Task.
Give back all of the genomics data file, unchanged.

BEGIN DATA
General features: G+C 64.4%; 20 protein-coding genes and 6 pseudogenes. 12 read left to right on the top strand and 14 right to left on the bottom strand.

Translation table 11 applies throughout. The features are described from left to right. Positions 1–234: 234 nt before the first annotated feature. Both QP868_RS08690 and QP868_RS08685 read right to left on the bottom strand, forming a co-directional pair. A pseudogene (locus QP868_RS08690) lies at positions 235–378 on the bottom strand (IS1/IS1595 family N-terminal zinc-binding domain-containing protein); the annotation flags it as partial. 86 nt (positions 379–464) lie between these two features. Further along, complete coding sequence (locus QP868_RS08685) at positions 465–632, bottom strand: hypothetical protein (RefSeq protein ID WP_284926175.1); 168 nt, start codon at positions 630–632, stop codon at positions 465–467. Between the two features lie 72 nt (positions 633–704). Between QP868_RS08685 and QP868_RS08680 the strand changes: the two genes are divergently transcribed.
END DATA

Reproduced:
General features: G+C 64.4%; 20 protein-coding genes and 6 pseudogenes. 12 read left to right on the top strand and 14 right to left on the bottom strand.

Translation table 11 applies throughout. The features are described from left to right. Positions 1–234: 234 nt before the first annotated feature. Both QP868_RS08690 and QP868_RS08685 read right to left on the bottom strand, forming a co-directional pair. A pseudogene (locus QP868_RS08690) lies at positions 235–378 on the bottom strand (IS1/IS1595 family N-terminal zinc-binding domain-containing protein); the annotation flags it as partial. 86 nt (positions 379–464) lie between these two features. Further along, complete coding sequence (locus QP868_RS08685) at positions 465–632, bottom strand: hypothetical protein (RefSeq protein ID WP_284926175.1); 168 nt, start codon at positions 630–632, stop codon at positions 465–467. Between the two features lie 72 nt (positions 633–704). Between QP868_RS08685 and QP868_RS08680 the strand changes: the two genes are divergently transcribed.